• Does this certificate add to or improve your technical skills?
  • Does this certificate put you on a path to a hybrid job?
  • Does this certificate map to industry needs?
  • Does this certificate frequently appear as a requirement in your future job posting?
  • Will this certificate give you a salary or title bump? 
  • Will this certificate be relevant in five years? 

If you can’t answer these questions on your own or through a Google search, ask admissions. You’re investing in a certificate; it’s perfectly fine to ask about career outcomes. Ask to speak to participants in the program (don’t rely on testimonials). Look at LinkedIn profiles of certificate holders to understand their career paths. If you don’t get a clear answer, consider other options that are either cheaper (i.e. MOOCs), bootcamps, or certificate programs that detail the results.

Employees will need to upskill throughout their career. Certifications and certificates are one of many paths to do so. To make sure they’re actually beneficial to job seekers, we need a lot more data like the recent report from Burning Glass Technologies.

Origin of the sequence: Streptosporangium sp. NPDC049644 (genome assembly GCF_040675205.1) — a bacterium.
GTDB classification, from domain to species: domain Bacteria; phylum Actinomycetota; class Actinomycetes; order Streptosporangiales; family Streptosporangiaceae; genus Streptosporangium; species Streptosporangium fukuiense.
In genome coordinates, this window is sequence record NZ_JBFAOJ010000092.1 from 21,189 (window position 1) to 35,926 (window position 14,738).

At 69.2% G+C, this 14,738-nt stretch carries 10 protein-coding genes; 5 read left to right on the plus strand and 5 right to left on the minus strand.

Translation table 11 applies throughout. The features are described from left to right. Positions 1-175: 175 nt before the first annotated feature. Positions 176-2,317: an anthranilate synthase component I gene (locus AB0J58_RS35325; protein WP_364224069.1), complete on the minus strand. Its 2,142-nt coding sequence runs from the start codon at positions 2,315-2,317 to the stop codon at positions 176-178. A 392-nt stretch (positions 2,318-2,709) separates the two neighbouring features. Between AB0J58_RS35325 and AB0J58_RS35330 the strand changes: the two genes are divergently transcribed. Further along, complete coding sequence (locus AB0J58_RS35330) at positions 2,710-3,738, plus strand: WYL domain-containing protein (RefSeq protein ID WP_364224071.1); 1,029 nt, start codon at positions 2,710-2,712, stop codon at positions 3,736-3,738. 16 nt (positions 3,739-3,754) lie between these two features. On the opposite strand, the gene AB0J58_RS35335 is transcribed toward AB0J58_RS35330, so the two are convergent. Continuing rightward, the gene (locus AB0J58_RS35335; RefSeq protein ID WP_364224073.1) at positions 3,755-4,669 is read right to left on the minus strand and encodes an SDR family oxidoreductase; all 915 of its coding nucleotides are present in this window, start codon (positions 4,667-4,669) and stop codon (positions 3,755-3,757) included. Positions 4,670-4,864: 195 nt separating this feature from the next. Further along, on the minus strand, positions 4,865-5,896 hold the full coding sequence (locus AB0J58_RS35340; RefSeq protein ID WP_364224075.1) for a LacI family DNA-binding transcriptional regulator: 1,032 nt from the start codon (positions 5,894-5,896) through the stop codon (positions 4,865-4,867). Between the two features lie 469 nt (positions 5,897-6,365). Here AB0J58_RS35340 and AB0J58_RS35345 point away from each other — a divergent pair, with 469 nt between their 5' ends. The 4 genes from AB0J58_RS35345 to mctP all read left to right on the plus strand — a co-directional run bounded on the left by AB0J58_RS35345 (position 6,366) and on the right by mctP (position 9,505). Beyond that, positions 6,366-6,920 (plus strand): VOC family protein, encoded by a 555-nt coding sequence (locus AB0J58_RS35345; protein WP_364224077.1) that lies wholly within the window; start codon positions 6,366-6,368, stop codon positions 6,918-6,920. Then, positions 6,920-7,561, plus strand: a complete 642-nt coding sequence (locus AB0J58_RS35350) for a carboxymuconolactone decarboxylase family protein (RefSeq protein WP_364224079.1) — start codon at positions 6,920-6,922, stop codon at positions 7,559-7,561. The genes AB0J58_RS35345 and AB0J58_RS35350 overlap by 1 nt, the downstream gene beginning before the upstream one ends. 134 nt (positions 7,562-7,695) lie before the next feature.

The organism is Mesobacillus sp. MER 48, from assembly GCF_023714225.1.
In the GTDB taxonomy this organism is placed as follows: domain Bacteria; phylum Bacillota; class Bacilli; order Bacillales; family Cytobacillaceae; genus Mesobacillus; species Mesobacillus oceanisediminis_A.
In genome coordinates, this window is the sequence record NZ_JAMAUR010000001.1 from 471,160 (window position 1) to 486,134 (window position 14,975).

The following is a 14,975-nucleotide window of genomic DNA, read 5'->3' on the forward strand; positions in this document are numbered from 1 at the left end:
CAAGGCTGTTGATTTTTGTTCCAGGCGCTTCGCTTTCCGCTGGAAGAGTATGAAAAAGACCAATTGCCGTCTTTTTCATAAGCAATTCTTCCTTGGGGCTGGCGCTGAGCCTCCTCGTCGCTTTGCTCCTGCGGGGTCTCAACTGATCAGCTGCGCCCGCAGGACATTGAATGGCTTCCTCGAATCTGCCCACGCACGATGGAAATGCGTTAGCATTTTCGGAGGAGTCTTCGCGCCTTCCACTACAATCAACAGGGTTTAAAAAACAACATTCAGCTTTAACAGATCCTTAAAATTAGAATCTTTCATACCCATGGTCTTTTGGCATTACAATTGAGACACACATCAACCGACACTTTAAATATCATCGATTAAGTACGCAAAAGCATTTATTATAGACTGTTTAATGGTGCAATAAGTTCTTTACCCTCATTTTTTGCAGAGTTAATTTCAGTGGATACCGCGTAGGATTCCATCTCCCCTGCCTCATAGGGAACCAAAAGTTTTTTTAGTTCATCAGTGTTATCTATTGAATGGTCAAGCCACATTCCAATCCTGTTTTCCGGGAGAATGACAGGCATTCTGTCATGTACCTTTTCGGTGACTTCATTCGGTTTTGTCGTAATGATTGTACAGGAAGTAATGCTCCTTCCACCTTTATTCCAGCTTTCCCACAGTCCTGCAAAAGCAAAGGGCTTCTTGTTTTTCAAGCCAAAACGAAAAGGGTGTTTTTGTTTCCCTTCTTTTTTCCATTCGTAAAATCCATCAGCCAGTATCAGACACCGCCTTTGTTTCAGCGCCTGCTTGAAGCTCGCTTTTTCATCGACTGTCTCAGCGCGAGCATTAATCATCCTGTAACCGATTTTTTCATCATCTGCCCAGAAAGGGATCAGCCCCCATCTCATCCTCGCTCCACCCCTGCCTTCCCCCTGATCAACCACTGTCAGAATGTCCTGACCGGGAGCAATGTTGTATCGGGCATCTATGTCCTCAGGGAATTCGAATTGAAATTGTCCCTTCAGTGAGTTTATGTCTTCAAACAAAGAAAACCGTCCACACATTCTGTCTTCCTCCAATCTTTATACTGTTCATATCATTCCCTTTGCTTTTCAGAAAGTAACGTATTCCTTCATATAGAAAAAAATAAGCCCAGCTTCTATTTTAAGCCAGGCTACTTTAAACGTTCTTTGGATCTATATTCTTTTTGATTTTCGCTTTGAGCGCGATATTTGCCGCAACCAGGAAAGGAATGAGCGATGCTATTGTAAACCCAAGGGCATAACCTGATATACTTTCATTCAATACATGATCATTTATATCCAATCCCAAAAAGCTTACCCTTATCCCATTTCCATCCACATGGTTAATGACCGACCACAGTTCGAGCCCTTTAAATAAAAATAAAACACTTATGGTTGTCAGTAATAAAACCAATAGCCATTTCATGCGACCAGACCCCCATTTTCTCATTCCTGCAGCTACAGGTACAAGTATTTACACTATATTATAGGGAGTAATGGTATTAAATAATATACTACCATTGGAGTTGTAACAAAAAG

Higher education should do their part by ensuring their certificate programs bring career outcomes data – or employer perspectives towards their certificate – to the forefront of their marketing and information websites. Because right now career outcomes from all these certificate programs basically look like this:

Certificate programs career outcomes page

Don’t trust employers with your career plans

Here are two brutal quotes from an Axios post reporting on executives’ attitudes towards general pay raises and employee retraining. There were made during a conference for CEOs titled “Technology-Enabled Disruption: Implications for Business, Labor Markets, and Monetary Policy.”